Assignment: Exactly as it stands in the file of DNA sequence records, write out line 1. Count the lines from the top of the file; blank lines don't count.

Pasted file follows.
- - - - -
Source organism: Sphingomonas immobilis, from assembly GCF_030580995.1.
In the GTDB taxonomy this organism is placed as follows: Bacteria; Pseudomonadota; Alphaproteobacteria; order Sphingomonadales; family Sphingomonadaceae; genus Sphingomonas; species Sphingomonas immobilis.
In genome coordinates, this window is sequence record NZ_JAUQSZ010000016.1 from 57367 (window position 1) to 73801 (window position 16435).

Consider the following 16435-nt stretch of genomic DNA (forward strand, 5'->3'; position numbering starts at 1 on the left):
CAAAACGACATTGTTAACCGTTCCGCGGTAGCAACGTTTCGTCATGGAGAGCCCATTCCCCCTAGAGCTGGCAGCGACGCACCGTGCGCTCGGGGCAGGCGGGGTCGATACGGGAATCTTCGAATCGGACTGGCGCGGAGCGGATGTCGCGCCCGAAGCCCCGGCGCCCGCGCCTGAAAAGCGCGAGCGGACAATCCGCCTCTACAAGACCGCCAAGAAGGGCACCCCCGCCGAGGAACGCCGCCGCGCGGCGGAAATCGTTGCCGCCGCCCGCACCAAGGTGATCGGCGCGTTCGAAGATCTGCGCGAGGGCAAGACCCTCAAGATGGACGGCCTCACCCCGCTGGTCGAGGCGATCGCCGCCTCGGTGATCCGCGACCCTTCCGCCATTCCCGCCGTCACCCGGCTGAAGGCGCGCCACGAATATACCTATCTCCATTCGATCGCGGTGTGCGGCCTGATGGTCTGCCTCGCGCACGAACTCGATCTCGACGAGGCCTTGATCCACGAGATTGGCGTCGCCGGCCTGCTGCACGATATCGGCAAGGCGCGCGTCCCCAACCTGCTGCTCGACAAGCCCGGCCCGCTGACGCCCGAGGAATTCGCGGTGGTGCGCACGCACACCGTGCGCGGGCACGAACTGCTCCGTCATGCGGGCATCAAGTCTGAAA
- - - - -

Source organism: Sphingomonas immobilis, from assembly GCF_030580995.1.